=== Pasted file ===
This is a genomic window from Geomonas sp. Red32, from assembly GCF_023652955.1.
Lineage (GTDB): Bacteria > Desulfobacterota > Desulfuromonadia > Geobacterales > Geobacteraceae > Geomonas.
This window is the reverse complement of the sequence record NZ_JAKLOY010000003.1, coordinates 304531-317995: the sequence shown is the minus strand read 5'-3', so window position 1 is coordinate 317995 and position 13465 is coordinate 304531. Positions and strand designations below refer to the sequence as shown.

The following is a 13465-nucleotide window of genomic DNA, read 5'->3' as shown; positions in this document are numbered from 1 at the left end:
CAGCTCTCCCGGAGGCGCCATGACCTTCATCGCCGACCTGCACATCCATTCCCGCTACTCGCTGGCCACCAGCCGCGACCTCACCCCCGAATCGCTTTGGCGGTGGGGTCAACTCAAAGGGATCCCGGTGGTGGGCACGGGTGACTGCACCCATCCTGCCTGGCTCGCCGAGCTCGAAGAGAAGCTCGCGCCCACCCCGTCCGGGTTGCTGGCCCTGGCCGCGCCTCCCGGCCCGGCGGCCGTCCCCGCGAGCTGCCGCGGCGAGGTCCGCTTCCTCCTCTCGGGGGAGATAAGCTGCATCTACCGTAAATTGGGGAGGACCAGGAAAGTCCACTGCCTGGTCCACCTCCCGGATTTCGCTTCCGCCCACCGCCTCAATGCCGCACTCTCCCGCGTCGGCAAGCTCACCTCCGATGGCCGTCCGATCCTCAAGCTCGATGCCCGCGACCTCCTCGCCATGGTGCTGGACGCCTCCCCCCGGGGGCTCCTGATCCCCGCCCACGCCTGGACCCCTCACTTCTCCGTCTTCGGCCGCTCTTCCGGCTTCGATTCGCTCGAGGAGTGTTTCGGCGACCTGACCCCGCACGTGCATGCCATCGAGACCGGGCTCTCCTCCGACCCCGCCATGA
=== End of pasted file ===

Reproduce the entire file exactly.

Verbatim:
This is a genomic window from Geomonas sp. Red32, from assembly GCF_023652955.1.
Lineage (GTDB): Bacteria > Desulfobacterota > Desulfuromonadia > Geobacterales > Geobacteraceae > Geomonas.
This window is the reverse complement of the sequence record NZ_JAKLOY010000003.1, coordinates 304531-317995: the sequence shown is the minus strand read 5'-3', so window position 1 is coordinate 317995 and position 13465 is coordinate 304531. Positions and strand designations below refer to the sequence as shown.

The following is a 13465-nucleotide window of genomic DNA, read 5'->3' as shown; positions in this document are numbered from 1 at the left end:
CAGCTCTCCCGGAGGCGCCATGACCTTCATCGCCGACCTGCACATCCATTCCCGCTACTCGCTGGCCACCAGCCGCGACCTCACCCCCGAATCGCTTTGGCGGTGGGGTCAACTCAAAGGGATCCCGGTGGTGGGCACGGGTGACTGCACCCATCCTGCCTGGCTCGCCGAGCTCGAAGAGAAGCTCGCGCCCACCCCGTCCGGGTTGCTGGCCCTGGCCGCGCCTCCCGGCCCGGCGGCCGTCCCCGCGAGCTGCCGCGGCGAGGTCCGCTTCCTCCTCTCGGGGGAGATAAGCTGCATCTACCGTAAATTGGGGAGGACCAGGAAAGTCCACTGCCTGGTCCACCTCCCGGATTTCGCTTCCGCCCACCGCCTCAATGCCGCACTCTCCCGCGTCGGCAAGCTCACCTCCGATGGCCGTCCGATCCTCAAGCTCGATGCCCGCGACCTCCTCGCCATGGTGCTGGACGCCTCCCCCCGGGGGCTCCTGATCCCCGCCCACGCCTGGACCCCTCACTTCTCCGTCTTCGGCCGCTCTTCCGGCTTCGATTCGCTCGAGGAGTGTTTCGGCGACCTGACCCCGCACGTGCATGCCATCGAGACCGGGCTCTCCTCCGACCCCGCCATGA